5 Ways to Optimize Nutrition at Work

By Alec Horvath
June 28, 2016

[fusion_text]It’s hard to balance a healthy diet and optimize nutrition with the demands of work. We often feel we don’t have time to prepare homemade meals, or not enough time to stop and eat at work. That can cause us to reach for low-quality but available snacks like chips and soda. Those might give you some quick energy, but they provide very little in terms of actual nutrition. Here are some tips to chase away hunger at work and avoid those trips to the vending machine:

High quality carbohydrates.  Don’t buy into the fad diets—your body needs carbs. It just prefers complex carbs found in vegetables and whole grains over the simple carbs that you find in processed foods, like refined sugar and corn syrup. Foods like oatmeal, whole wheat bread, potatoes, beans and lentils are all complex carbs. Compared with simple carbs, they’re better at providing your body with energy, and they keep you full for longer.

Shake it up.  Don’t have time to cook a whole meal? Fire up that blender. A quick shake or smoothie is a good way to grab something on the go. Try yogurt (especially the low-fat or nonfat kinds) blended with a banana, ice, water, and any fruit you have on hand. If you’re up for it, add some vegetables. Carrots blend well with fruit, avocado improves the texture, and baby spinach adds a leafy green without tasting too pungent.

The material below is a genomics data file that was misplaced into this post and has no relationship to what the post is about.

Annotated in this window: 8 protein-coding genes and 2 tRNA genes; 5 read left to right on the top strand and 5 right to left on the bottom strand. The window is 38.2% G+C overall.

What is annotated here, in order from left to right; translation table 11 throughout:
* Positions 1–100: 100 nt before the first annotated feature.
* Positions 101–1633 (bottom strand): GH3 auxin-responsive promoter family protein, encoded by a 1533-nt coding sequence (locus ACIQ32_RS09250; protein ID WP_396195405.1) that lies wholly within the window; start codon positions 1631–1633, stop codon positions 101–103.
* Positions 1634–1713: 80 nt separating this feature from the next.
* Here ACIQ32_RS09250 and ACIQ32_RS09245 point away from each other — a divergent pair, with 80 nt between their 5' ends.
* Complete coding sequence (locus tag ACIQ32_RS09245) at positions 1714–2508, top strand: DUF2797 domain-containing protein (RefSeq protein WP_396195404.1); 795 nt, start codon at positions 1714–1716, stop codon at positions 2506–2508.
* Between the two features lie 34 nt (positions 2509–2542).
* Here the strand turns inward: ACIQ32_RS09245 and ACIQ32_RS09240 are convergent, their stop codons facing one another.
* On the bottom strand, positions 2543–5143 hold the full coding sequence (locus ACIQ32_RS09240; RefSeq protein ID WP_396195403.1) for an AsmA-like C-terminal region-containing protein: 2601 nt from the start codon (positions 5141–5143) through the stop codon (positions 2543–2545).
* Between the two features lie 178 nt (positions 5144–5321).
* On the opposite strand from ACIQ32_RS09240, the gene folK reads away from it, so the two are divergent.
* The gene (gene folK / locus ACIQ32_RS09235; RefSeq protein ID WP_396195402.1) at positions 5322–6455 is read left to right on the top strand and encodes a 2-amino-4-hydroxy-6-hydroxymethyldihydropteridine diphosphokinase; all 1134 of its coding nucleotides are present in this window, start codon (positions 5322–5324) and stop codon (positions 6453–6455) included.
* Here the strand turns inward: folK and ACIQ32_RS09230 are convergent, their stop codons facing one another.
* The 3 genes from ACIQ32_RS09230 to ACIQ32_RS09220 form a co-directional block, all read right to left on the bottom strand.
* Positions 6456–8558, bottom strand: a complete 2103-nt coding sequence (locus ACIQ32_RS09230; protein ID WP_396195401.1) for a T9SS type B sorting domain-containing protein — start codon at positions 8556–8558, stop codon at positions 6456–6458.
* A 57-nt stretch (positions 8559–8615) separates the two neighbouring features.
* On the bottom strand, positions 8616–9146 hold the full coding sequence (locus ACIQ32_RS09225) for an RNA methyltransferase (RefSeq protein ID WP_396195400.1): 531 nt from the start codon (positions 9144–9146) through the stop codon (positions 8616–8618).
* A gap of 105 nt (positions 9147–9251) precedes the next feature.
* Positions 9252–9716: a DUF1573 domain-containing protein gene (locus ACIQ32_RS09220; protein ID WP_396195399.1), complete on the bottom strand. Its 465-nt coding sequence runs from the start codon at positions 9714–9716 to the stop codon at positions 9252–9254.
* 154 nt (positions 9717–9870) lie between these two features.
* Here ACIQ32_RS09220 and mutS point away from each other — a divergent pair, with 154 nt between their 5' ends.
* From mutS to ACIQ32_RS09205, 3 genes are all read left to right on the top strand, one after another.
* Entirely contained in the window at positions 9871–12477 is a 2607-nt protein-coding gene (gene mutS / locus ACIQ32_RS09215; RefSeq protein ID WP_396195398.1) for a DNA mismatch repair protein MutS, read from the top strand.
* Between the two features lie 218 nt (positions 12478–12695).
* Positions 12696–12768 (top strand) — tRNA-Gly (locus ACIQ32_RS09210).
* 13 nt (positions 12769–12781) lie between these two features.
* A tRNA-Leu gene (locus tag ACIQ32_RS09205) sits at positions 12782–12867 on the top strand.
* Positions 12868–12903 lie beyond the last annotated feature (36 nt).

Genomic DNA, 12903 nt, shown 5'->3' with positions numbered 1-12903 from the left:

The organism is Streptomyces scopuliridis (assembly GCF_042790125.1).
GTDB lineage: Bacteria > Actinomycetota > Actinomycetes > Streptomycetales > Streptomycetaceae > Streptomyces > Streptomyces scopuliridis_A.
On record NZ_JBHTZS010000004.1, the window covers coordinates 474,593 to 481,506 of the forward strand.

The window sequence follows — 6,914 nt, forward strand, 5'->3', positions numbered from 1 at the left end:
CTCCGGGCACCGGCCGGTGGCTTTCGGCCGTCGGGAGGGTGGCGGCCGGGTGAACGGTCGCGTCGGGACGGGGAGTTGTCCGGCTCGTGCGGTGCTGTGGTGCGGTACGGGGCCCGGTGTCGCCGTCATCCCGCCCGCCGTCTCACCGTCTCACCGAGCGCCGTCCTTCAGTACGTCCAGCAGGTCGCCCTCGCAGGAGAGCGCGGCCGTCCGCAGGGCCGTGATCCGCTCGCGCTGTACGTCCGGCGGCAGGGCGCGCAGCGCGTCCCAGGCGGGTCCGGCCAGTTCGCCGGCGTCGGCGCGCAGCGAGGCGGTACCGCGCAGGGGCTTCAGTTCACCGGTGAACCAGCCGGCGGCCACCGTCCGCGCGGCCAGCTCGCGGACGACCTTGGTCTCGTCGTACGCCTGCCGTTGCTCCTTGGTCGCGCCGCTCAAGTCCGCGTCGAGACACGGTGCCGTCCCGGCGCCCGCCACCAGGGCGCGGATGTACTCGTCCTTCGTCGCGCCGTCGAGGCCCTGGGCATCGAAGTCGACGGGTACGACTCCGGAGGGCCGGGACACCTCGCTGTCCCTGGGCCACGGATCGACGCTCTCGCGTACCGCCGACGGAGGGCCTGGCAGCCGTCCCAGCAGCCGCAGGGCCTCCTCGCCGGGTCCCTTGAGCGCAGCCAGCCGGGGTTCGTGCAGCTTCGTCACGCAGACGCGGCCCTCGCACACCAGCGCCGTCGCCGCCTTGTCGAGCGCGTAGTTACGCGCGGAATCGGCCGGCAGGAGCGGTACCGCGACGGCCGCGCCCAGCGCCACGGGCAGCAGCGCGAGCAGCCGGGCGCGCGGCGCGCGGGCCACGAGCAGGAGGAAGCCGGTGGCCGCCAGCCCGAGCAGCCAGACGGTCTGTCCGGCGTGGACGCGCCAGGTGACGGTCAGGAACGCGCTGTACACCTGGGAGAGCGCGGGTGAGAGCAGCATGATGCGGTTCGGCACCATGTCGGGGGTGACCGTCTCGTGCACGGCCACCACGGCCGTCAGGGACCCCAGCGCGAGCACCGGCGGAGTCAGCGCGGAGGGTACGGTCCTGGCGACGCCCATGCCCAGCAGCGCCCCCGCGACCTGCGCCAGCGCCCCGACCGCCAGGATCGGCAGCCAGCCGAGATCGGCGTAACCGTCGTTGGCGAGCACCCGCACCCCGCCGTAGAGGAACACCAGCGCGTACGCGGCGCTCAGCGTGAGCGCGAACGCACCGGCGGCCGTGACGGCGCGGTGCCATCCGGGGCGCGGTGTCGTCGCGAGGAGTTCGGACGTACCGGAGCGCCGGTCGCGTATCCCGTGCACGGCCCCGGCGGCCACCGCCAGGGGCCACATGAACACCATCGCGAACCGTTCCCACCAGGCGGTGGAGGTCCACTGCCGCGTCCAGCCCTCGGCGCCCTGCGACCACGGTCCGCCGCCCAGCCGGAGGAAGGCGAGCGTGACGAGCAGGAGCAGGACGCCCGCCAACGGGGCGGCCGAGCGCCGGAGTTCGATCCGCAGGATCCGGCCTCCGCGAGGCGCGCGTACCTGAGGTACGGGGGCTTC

Don’t skip meals.  For most people, the old wisdom rings true—don’t skip breakfast. Even a bowl of cereal, yogurt or a piece of fruit are preferable to nothing at all. Make sure you get a lunch break, too—in most states, employers are required by law to provide a “meal period” for workers whose shift exceeds a certain amount of hours (usually 5+).

Meal Prep No one wants to cook after a long day at work. So instead of cooking every day, try preparing your meals in advance. Cook enough food for three to four days and portion it out in containers. Each prepared meal should have a protein, carbohydrate, and vegetable component. Label the containers (“Dinner,” “Wednesday”) and make sure to make a few different dishes so you don’t get sick of the same thing.

Stay Hydrated.  This is so important, but people still don’t drink enough water. The U.S. health department recommends a half gallon of water a day, though this can vary based on your age, size, the climate, and the kind of work . In general, use the “8×8 rule”—eight 8oz servings of water per day.





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